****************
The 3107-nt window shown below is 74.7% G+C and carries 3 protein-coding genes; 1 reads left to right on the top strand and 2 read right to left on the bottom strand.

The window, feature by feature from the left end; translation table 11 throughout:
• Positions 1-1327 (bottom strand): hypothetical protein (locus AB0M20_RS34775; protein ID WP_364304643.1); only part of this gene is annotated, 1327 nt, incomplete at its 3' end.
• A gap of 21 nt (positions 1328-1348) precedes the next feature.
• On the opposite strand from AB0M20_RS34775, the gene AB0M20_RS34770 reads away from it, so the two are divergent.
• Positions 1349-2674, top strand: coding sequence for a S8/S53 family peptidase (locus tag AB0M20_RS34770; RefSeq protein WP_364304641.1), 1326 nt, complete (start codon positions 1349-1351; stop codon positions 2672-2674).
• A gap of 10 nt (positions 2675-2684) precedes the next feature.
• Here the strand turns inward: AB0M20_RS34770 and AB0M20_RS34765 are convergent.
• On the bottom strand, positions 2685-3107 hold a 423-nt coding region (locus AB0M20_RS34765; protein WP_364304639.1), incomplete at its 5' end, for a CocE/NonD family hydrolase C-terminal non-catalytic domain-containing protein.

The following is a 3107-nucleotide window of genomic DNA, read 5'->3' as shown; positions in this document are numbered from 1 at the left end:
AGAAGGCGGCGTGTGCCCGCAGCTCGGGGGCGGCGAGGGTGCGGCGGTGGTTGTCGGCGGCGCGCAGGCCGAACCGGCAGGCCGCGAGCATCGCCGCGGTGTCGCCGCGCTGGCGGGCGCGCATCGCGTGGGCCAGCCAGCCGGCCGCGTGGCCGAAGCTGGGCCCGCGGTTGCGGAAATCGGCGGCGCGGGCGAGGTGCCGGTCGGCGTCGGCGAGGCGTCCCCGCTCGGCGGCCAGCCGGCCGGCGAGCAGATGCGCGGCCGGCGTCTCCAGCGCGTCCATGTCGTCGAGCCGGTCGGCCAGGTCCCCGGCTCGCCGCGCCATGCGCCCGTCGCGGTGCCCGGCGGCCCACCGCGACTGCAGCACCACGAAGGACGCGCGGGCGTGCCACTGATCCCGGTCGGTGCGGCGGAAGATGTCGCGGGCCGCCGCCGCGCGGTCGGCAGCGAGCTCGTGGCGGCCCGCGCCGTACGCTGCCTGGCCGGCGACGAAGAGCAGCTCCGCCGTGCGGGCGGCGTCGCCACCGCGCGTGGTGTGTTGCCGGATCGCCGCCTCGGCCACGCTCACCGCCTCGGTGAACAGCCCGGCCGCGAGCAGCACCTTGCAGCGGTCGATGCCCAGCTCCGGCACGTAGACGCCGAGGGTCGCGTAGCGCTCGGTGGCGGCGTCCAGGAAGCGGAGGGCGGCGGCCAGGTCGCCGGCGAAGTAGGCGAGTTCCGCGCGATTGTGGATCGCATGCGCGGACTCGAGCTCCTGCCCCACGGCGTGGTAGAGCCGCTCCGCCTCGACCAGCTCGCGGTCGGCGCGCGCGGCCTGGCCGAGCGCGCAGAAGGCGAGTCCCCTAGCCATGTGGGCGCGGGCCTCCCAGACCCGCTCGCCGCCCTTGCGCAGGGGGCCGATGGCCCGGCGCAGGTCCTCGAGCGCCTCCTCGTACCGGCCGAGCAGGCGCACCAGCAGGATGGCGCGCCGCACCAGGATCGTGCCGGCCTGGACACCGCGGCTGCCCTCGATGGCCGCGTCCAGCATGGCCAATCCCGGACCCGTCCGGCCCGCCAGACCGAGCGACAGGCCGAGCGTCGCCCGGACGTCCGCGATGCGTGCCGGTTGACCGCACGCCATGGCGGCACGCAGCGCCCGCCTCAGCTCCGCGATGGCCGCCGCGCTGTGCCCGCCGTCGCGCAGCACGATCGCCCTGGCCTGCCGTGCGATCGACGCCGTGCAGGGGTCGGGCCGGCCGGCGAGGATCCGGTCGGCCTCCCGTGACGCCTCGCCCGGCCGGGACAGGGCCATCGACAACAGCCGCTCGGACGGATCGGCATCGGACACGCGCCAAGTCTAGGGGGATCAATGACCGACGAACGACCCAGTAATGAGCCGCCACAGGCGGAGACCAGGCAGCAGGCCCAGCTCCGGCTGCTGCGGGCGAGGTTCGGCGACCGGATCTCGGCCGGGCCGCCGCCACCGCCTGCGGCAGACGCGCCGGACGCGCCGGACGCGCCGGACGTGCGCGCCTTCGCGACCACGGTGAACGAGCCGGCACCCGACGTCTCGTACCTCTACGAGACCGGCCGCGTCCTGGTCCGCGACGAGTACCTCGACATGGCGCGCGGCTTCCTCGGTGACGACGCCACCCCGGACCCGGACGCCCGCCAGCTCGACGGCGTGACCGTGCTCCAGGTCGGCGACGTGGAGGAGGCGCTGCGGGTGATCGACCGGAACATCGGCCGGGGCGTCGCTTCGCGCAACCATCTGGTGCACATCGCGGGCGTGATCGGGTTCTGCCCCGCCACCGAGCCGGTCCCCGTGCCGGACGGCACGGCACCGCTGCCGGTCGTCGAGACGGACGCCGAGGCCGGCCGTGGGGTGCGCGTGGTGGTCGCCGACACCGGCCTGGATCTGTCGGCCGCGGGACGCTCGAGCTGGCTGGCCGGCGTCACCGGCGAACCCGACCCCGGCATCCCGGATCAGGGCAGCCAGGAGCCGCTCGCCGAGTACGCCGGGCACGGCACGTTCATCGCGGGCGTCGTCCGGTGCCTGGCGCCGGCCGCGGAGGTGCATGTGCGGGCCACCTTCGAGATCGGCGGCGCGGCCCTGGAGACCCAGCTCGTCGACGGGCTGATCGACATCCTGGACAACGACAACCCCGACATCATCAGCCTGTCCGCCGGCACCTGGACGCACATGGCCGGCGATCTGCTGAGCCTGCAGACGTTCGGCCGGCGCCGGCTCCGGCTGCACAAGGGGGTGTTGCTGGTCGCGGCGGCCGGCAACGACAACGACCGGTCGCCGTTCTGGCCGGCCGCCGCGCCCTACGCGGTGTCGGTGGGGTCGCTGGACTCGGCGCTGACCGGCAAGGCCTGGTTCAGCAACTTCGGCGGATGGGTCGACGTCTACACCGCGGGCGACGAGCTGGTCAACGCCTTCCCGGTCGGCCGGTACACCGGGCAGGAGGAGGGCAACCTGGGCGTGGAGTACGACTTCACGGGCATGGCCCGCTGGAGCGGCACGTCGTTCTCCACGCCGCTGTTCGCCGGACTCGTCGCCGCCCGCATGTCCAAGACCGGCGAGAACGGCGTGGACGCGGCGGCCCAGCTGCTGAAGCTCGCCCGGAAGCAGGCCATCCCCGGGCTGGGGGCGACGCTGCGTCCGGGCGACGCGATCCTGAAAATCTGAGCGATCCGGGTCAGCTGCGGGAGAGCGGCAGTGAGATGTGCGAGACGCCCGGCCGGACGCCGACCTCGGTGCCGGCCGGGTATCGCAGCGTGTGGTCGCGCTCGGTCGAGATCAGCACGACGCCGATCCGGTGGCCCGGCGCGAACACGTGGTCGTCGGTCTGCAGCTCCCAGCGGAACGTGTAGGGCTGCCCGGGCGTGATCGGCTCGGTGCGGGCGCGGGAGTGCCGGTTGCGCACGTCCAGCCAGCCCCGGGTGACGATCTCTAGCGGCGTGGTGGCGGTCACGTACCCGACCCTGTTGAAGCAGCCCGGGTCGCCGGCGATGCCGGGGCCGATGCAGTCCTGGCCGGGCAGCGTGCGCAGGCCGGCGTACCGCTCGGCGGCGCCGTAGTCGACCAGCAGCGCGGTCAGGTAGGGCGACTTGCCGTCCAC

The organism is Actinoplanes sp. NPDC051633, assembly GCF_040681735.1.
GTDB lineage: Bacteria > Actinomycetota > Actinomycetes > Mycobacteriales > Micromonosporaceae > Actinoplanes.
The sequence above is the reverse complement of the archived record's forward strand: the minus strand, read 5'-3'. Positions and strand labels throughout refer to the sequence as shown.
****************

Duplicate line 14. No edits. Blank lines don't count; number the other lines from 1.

The sequence above is the reverse complement of the archived record's forward strand: the minus strand, read 5'-3'. Positions and strand labels throughout refer to the sequence as shown.